I am kind of a closet football fan. I don't watch it much any more, but I watched a lot of football in my youth, and apparently this has a lasting effect. I grew up in Central PA, about 2 miles away from this particular monstrosity of steel and concrete (although it wasn't quite this big when I was a kid):
The population of the town I live in now would fit into this stadium, and there would be lots of leftover seats. I have lots of memories of working outside with my dad on Saturdays in the fall, listening to the game on a round, yellow Panasonic transistor radio. (Which, it only occurs to me now, is apparently named to distinguish it from the "vacuum tube radio." Which you have to admit is kind of hilarious.) We would hear the cheers for a touchdown on the radio, and then several seconds later, we'd hear the soft roar from the actual stadium.
When I was in high school, against the better judgment of our cross country coach, most of my teammates and I also played powderpuff football in the fall. I was a safety, and this is the only thing that has ever caused me to regret my gender, because after a taste of playing safety in flag football, I wanted nothing more than to be an actual defensive back. I knew that, "When the linebackers screw up, the chains move; when the secondary screws up, the scoreboard changes." (Do people actually say that? Apparently, yes, at least in Central PA, and I'm guessing in Texas as well.) My hero was Ray Isom, the 5'10" safety for Penn State who was a phenomenal hitter. He was once quoted in the local paper as saying that he knew a particular hit had been really good, because it took the receiver awhile to get up. I understand on a rational level that this is sort of a horrific thing to say, but on another level, I wanted to be just like him. And for what it's worth, the most efficient way to get a receiver's flags in flag football is to knock her to the ground first, take the flag second. Just saying.
So today I went to a totally different kind of football game, the annual Williams/Amherst game, aka "The Biggest Little Game in America." It was a perfect day--almost too warm for football, actually--and the game had the perfect outcome, i.e. Williams won. The game was a lot closer than the final score of 31-16 suggests--Williams didn't put it away until the 4th quarter. There was a lot of hype (in a relative, Division III kind of way) this year, because Williams came into the game undefeated. They also have a new head coach, who by all accounts is pretty awesome. And I'm not the only seemingly normal person who becomes transformed a little bit in the heat of an exciting football game. Sometime in the 4th quarter my friend Traci, a generally mild-mannered mother of two and all-around upstanding citizen, observed that, "It's not enough just to beat them--we need to break their spirit." Here is Traci in the stands with my face-painted daughter:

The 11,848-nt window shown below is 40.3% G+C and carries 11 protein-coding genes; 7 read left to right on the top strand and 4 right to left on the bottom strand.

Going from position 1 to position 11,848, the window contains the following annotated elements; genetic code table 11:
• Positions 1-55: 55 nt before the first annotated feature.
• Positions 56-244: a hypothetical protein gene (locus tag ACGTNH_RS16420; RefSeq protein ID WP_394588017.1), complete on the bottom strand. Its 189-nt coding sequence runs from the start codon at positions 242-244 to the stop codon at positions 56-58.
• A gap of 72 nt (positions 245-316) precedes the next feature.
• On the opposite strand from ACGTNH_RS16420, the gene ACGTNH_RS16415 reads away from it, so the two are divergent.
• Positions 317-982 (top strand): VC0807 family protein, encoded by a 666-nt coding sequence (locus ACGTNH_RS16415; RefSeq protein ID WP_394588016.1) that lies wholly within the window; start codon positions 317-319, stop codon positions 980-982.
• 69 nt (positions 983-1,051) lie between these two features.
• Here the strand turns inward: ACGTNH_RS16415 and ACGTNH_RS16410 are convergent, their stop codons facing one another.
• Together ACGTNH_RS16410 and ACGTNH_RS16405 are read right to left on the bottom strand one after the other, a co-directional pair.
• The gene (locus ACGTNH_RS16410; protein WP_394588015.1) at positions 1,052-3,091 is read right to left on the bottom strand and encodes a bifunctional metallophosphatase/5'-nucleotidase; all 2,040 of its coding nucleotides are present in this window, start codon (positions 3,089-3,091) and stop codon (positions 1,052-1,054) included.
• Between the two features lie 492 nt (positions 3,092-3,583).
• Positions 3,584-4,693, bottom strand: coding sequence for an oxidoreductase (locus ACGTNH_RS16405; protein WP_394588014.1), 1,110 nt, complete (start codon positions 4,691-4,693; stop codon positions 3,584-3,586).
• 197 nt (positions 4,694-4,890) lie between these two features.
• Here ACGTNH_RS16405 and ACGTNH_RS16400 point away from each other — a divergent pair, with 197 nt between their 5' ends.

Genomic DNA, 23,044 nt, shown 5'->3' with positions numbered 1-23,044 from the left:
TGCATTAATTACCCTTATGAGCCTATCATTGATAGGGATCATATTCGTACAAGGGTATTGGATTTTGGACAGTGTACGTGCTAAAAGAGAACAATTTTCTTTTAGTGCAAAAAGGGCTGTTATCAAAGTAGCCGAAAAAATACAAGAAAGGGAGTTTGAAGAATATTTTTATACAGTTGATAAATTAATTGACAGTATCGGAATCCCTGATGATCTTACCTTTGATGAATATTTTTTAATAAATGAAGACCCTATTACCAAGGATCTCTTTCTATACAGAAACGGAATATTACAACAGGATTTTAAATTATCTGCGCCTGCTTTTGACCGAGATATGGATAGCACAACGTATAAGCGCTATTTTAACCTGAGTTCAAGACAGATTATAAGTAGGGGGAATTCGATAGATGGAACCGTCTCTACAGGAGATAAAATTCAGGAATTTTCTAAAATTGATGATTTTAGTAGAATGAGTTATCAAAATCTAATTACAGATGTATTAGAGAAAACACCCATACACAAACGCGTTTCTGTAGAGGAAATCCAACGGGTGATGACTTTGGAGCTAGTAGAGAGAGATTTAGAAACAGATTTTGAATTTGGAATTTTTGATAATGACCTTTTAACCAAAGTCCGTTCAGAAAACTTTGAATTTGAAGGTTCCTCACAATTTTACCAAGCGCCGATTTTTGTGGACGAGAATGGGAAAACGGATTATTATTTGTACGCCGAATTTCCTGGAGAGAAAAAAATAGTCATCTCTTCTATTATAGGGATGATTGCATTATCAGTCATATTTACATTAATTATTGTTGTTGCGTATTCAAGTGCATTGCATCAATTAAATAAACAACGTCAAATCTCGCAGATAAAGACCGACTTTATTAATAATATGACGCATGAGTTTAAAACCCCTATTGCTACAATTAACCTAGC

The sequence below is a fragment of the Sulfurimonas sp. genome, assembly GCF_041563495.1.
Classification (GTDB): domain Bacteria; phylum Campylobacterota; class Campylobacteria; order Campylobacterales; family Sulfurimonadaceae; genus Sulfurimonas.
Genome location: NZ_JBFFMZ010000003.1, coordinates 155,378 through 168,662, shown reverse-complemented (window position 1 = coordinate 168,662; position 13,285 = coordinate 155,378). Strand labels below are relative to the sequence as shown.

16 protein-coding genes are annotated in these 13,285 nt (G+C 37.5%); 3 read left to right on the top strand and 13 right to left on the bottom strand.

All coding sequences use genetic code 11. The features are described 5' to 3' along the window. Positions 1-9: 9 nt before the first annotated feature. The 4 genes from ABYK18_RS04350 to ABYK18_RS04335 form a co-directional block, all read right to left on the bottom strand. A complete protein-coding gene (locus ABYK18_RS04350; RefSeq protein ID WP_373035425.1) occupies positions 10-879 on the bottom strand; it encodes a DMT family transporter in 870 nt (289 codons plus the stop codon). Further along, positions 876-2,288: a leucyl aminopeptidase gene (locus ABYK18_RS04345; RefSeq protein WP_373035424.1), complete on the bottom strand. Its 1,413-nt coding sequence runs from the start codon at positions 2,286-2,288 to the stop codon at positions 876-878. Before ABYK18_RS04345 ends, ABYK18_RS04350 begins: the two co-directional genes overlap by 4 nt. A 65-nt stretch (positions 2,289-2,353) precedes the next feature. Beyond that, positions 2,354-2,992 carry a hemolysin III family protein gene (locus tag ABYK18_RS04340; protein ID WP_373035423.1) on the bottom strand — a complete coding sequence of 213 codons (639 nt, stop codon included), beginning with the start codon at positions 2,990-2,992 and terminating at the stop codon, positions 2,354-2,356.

My daughter had a major thrill at the start of the game today. Through a random series of events I was scheduled as one of the sideline interviews for the game--every year they pick a couple people related to each school and interview them during a lull in the game. I brought Charlotte and a friend of hers along, and at the end of my brief interview, the NESN reporter asked them each who they were rooting for (she knew that Charlotte's friend was an Amherst fan). So they shouted out "Williams!" and "Amherst!" and then the reporter said, "Back up to you, TC." (All you good Red Sox fans know who TC is, obviously.) The girls were thrilled to be "on TV" (though it's debatable whether or not NESN really qualifies), and I was relieved they were there to class up my interview. I am actually unable to watch the interview, because I start to vomit just thinking about it, but I made my husband watch it, and he says I came off as "earnest and boring," which is probably the best I can hope for.
And in other, less media-friendly, athletic news, both the men's and women's x-country teams at Williams qualified for nationals today. Go Ephs!